Scientists may be on to a good thing. After all, I’ve never seen a fish with sunburn. Have you?


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Treat Pink Eye with Polysporin Antibiotic Eye Drops

Polysporin Pink EyePolysporin Antibiotic Eye Drops treats pink eye, one of the most common disorders of the eye. Pink eye is also known as conjunctivitis and can be caused by an allergy, bacteria or a virus. Polysporin Antibiotic Eye Drops’ “heal fast” formula treats pink eye and other eye infections.

Now available in a new easy-squeeze bottle, Polysporin treatment eliminates the bacteria causing the infection, speeds healing and offers fast acting relief of symptoms.

Signs of infection can include:

  • Redness in the white of the eye.
  • Watery eyes.
  • Itchiness or a feeling of having sand in the eye.
  • A discharge that tends to be clear when caused by an allergy, or thick and yellow-white when caused by a bacteria.

A viral infection may be accompanied by a sore throat and/or a tender node in front of the ear. The discharge also tends to be more watery than sticky. An allergic infection may be accompanied by swollen eyes and other symptoms of allergy, such as a runny nose. It also often occurs during the typical allergy seasons (spring and fall).

Note: Pink eye does not usually affect vision or cause pain. In the case of either of these symptoms, contact a doctor immediately.

To prevent the spread of pink eye:

  • Wash hands frequently with soap and water or use an antibacterial sanitizing hand gel.
  • Avoid touching eyes.
  • Don’t share towels or washcloths.
  • Wash towels and facecloths in hot water.

Polysporin Antibiotic Drops are suitable for all ages. Apply 1 to 2 drops in infected eye 4 times a day, for 7 to 10 days. Avoid contact with the tip of the dropper to prevent contamination of the solution. If irritation occurs, in the event of serious infection or if infection has not started to clear in 2 days, discontinue use and consult a doctor. Consult doctor before use if the cause of the pink eye is unclear, or if there is a marked sensation of something in the eye, sensitivity to light, continuous, abundant discharge, pain in the eye, impaired vision or fever.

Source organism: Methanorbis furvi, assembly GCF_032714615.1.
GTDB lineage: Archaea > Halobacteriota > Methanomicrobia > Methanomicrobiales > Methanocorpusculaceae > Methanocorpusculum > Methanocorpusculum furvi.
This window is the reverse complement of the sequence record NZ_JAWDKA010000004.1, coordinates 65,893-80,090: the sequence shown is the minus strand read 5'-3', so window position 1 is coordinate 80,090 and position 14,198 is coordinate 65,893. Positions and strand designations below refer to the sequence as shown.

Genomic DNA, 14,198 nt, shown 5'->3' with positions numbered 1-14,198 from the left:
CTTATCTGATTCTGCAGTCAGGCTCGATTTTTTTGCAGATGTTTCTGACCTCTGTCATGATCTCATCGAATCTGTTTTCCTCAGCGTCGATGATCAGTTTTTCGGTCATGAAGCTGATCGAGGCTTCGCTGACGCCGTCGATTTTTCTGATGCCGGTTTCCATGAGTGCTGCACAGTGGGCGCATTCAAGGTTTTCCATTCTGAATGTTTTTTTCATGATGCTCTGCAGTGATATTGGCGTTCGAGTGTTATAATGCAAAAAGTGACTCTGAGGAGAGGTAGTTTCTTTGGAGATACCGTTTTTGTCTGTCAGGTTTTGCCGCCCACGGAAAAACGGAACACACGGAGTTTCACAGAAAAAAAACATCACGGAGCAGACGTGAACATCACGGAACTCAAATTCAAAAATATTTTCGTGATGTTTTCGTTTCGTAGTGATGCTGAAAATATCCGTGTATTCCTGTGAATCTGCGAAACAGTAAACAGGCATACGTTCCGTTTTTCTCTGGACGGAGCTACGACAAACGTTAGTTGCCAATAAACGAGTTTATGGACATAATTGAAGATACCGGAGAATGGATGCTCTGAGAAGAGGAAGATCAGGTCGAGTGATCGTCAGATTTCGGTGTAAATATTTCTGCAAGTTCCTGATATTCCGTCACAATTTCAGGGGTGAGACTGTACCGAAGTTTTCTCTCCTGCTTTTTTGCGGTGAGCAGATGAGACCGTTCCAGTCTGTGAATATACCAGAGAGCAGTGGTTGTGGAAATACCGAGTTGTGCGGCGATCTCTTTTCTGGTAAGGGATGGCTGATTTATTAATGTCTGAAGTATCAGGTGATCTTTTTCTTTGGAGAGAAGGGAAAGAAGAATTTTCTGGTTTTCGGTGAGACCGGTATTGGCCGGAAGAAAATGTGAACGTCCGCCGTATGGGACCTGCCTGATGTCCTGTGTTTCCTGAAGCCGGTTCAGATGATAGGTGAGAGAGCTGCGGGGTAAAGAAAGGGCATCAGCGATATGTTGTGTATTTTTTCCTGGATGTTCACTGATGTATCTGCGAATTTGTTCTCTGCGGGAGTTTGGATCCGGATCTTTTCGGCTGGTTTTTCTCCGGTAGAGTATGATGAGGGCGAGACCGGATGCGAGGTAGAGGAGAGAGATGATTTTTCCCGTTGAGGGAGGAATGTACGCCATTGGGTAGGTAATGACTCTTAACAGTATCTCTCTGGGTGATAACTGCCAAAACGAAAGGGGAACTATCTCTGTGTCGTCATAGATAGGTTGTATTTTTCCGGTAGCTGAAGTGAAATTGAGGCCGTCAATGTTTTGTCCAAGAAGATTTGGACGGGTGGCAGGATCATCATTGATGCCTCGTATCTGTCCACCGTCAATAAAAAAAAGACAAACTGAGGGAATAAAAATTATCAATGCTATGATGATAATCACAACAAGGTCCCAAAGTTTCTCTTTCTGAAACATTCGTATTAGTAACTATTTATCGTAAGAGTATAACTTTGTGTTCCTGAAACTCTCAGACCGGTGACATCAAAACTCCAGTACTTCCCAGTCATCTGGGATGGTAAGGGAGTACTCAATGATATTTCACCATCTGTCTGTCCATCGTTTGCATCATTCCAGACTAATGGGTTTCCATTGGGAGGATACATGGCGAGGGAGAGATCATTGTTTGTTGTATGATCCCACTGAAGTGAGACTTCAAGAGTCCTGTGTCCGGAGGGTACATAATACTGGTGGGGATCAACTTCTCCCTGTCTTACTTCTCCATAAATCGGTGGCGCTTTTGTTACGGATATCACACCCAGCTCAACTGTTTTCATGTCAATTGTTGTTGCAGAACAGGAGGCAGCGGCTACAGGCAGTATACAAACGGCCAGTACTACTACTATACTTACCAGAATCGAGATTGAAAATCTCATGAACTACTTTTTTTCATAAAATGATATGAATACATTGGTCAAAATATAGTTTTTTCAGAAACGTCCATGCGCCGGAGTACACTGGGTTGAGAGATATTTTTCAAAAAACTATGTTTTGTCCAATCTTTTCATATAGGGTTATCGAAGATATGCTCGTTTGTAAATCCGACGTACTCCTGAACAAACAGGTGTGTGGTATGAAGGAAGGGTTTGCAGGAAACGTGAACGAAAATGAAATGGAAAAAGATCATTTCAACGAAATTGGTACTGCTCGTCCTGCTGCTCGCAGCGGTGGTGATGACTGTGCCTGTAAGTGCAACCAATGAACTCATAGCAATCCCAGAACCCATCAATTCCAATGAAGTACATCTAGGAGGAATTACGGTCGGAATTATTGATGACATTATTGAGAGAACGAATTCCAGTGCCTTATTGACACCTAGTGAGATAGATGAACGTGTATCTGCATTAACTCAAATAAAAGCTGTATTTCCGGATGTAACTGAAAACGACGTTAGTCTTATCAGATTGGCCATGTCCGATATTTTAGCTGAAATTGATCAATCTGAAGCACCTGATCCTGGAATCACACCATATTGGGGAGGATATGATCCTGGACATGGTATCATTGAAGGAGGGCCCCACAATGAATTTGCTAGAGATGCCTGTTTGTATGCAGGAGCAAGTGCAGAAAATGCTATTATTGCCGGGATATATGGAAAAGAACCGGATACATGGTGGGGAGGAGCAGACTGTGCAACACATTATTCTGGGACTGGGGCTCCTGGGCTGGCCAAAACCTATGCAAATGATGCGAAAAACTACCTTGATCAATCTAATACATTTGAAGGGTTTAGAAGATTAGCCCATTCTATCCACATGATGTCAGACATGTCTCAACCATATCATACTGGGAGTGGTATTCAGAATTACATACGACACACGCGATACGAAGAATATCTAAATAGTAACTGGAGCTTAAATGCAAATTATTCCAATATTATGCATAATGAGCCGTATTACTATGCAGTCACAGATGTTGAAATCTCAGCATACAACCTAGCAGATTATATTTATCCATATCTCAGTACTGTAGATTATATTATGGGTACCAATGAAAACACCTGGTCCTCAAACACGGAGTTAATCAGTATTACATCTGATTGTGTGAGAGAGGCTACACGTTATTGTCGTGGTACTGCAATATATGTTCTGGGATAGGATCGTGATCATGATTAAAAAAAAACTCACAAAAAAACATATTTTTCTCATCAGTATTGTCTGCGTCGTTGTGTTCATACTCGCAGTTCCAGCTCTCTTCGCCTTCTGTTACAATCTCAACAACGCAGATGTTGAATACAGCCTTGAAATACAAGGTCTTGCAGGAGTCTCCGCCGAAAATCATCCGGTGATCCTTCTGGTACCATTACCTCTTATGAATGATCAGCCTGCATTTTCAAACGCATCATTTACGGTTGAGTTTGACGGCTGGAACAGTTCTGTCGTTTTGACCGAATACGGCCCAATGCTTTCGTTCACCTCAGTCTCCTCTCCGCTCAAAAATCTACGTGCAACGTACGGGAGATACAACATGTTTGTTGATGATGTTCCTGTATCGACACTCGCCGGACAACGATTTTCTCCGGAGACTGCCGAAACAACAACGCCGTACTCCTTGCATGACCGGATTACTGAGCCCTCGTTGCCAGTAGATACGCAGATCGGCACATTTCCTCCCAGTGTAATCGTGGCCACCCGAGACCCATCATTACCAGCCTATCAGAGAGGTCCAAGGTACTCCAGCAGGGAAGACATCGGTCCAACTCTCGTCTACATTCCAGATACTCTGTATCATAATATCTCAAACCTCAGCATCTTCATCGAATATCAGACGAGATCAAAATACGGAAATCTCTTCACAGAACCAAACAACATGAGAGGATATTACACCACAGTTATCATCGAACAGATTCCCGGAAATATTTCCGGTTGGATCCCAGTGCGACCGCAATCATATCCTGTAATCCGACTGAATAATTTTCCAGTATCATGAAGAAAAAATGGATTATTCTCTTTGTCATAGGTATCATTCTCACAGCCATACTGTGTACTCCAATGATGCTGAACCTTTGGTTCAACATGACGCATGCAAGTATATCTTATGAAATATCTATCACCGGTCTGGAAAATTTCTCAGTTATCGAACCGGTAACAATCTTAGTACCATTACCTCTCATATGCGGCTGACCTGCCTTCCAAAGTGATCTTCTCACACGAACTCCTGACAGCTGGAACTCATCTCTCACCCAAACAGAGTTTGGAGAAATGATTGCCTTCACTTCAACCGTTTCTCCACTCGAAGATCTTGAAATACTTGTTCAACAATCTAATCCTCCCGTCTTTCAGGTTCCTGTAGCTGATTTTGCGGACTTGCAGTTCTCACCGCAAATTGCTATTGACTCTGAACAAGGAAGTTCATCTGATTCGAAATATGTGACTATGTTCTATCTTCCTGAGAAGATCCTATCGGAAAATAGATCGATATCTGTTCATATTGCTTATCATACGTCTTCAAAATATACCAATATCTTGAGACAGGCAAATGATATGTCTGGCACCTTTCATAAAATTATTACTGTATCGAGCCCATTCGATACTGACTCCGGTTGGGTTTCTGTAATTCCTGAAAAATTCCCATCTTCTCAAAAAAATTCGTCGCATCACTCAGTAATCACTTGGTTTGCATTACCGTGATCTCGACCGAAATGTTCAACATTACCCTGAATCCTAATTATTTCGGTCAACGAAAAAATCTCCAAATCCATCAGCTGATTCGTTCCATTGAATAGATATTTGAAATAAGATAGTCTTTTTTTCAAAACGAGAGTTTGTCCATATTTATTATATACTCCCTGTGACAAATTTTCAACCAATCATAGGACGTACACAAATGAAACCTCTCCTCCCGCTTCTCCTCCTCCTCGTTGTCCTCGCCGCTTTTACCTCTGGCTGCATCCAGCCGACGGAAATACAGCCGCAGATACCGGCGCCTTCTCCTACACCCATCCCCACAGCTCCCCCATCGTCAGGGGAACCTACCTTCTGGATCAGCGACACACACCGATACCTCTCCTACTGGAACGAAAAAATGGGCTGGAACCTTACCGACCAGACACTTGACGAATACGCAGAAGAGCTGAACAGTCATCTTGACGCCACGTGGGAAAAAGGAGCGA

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Hemp for Good Health and Good Skin

hemp 2Here in the Pacific Northwest, we know a thing or two about hemp. What may be surprising is that it slowly, it has been making inroads in the health, cosmetics and skin care industry. Historically, hemp has been used for centuries for making ropes, textiles and clothing. Painted with the same brush by federal authorities as a narcotic like its more colorful cousin, marijuana, hemp was banned in North America in the 1930’s. Both are varieties of the Cannabis Sativa plant but with very different properties. The growing of hemp was outlawed until the late 1990’s in Canada and until even more recently in a handful of states in the US.

Since the reintroduction of hemp as a crop, its popularity has taken off. It has found a mainstream foothold in the health food industry and is slowly making inroads with skincare and cosmetic aficionados looking for the latest and greatest. Although still used for textiles, hemp is now a multi-million dollar industry building on hemp hearts and hempseed oil.

To take advantage of hemp’s nutritional value, look no further than your local grocery store. Hemp hearts are the way to go. Hemp hearts are shelled hemp seeds and can be sprinkled over salads, yogourt, cereal and muffins. Nutty in taste and crunchy in texture, hemp hearts are rich in vitamins and fibre. They’re also high in protein, containing all 20 essential and non-essential amino acids, giving quinoa a run for its money.

The beauty industry is also taking note of hemp seed oil’s high omega-3 and omega-6 content. When taken as a dietary supplement, hemp seed oil helped alleviate dryness and itching associated with eczema and psoriasis. As a topical additive, hemp seed oil can be widely found in creams, lotions and soaps and has been shown to prevent moisture loss. Hemp seed oil has also been touted as the holy grail by acne sufferers due to its anti-inflammatory properties and low comedogenic rating, although its use as a treatment for breakouts is not currently substantiated by clinical studies.

Despite its growing popularity, wider acceptance of hemp can still be held back by its connection to the more mood-alterating type of cannabis. Perhaps what it needs is the Hollywood touch: a good publicist to get the word out and create a buzz. Of the non-narcotic variety, of course.